Published on August 20th, 2019 | by Saurabh0
Siemens Gamesa Wins 453 Megawatt Order In India
August 20th, 2019 by Saurabh
Siemens Gamesa continues to win fresh orders under the auction regime of the Indian wind energy sector. The latest order is among the company’s largest to-date after the introduction of competitive wind energy auctions in India.
In a press release, Siemens Gamesa announced that it secured two orders to supply, erect, and commission wind energy projects with a cumulative capacity of 453 megawatts. The orders have been placed by Saudi Arabia-based Alfranar Group. The order has been split between 202 megawatts and 251 megawatts for projects to be commissioned in the west Indian state of Gujarat.
The two projects are part of the capacity Alfanar secured in the third and the fifth national-level wind energy auctions conducted by the Solar Energy Corporation of India (SECI) in February and September 2018, respectively. The company had secured 300 megawatts of capacity each in the two auctions.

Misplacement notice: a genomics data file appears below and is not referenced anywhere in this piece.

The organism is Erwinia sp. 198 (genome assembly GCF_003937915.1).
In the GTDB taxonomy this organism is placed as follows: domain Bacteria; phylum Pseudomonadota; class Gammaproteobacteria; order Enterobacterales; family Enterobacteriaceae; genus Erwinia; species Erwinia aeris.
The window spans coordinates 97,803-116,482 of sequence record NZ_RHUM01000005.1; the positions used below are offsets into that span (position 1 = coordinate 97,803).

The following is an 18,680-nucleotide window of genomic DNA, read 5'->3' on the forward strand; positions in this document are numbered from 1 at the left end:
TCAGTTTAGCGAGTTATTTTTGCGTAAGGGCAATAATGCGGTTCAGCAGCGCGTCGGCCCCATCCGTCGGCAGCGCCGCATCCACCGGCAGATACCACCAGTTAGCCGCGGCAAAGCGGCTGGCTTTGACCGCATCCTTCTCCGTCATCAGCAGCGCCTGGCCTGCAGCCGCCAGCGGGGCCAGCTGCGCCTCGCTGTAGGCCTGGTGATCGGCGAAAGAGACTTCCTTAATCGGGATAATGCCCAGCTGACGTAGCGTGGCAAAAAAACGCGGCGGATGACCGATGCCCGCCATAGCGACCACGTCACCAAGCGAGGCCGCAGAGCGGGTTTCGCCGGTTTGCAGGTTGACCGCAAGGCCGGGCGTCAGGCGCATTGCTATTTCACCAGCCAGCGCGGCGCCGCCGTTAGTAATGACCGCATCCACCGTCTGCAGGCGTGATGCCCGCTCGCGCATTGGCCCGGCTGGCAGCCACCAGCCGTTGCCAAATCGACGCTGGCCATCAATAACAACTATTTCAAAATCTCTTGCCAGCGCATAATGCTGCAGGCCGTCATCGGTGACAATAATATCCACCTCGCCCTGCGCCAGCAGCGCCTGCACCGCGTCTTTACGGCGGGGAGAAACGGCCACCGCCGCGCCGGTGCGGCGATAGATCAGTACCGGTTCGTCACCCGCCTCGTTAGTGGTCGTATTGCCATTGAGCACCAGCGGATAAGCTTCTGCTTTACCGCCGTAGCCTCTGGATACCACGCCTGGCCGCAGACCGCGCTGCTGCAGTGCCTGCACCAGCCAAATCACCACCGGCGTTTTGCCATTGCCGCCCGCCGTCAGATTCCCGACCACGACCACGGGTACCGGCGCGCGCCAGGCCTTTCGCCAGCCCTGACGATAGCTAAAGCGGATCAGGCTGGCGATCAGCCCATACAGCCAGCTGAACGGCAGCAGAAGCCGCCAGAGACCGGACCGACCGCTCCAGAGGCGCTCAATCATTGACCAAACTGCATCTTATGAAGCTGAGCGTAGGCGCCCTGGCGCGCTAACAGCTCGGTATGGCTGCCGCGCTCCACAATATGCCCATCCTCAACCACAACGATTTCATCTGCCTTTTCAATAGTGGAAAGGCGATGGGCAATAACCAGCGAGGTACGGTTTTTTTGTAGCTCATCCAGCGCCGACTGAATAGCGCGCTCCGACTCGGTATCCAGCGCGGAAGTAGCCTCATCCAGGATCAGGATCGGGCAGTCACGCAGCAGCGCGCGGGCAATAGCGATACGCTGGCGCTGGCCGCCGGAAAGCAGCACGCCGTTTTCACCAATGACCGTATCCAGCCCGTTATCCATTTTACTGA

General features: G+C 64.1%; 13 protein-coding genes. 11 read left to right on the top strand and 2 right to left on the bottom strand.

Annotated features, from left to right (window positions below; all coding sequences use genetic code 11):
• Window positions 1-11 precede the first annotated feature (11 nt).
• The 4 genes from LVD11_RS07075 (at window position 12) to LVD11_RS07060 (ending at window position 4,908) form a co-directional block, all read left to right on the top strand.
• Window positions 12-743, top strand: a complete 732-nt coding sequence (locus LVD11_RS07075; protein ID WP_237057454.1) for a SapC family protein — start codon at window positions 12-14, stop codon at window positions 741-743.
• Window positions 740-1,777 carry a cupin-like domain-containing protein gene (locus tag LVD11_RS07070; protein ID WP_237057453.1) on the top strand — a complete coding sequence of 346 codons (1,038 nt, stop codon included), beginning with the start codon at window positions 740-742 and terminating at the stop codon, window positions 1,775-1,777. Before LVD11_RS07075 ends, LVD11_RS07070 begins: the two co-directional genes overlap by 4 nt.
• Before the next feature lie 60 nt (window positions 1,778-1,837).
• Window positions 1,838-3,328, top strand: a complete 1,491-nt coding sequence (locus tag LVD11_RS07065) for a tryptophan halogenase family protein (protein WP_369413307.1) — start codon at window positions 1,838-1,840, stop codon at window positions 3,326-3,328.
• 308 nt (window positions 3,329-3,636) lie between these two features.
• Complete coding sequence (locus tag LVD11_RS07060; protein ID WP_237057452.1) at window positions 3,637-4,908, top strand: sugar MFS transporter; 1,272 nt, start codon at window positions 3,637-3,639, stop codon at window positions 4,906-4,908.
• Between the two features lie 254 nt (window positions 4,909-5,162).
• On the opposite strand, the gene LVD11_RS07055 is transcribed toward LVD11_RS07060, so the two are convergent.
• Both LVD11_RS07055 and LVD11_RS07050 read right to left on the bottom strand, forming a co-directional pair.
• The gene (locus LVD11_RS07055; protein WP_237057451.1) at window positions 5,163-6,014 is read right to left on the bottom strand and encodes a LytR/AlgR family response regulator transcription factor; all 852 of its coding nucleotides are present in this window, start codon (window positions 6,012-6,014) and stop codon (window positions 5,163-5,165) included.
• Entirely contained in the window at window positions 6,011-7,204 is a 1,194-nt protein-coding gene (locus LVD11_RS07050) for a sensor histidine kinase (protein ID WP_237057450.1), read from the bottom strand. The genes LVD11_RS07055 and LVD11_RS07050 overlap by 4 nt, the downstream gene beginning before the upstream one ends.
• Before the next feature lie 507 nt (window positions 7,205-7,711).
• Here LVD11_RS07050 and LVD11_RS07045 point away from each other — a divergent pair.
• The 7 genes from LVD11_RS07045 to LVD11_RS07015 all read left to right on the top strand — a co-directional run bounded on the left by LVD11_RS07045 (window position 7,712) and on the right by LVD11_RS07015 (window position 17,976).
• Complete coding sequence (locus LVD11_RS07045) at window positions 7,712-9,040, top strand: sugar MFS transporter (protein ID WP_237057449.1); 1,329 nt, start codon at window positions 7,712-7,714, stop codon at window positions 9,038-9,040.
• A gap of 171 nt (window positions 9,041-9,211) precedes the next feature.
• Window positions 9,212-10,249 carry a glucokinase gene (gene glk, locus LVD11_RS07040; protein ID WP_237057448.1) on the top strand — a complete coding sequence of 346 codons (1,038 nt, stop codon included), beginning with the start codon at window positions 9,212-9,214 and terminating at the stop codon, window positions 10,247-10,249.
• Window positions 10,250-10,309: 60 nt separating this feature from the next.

Siemens Gamesa has managed to secure large orders from independent power producers under the competitive auctions regime.
Earlier this year Siemens Gamesa secured two orders worth 567 megawatts from ReNew Power Limited for projects it has secured in the fourth national-level auction and an auction conducted by NTPC Limited. In April 2018 the company secured a contract from Sembcorp Energy India to supply and install 300 megawatts worth of wind turbines. The contract was Siemens Gamesa’s largest in India till that date. The company also signed a contract for a 270-megawatt deal in early 2018. In November 2017 the company won an order from Orange Renewable for EPC construction of 200-megawatt project won in the second national-level wind energy auction.
As of July 31st, 2019, India had an operational wind energy capacity of 36.6 gigawatts. The Indian government plans to double this capacity to 70 gigawatts by March 2022 and has lined up several auctions to do so. T0-date, India has conducted 12 wind energy auctions at the federal and state level and allocated just of 11.1 gigawatts of capacity.
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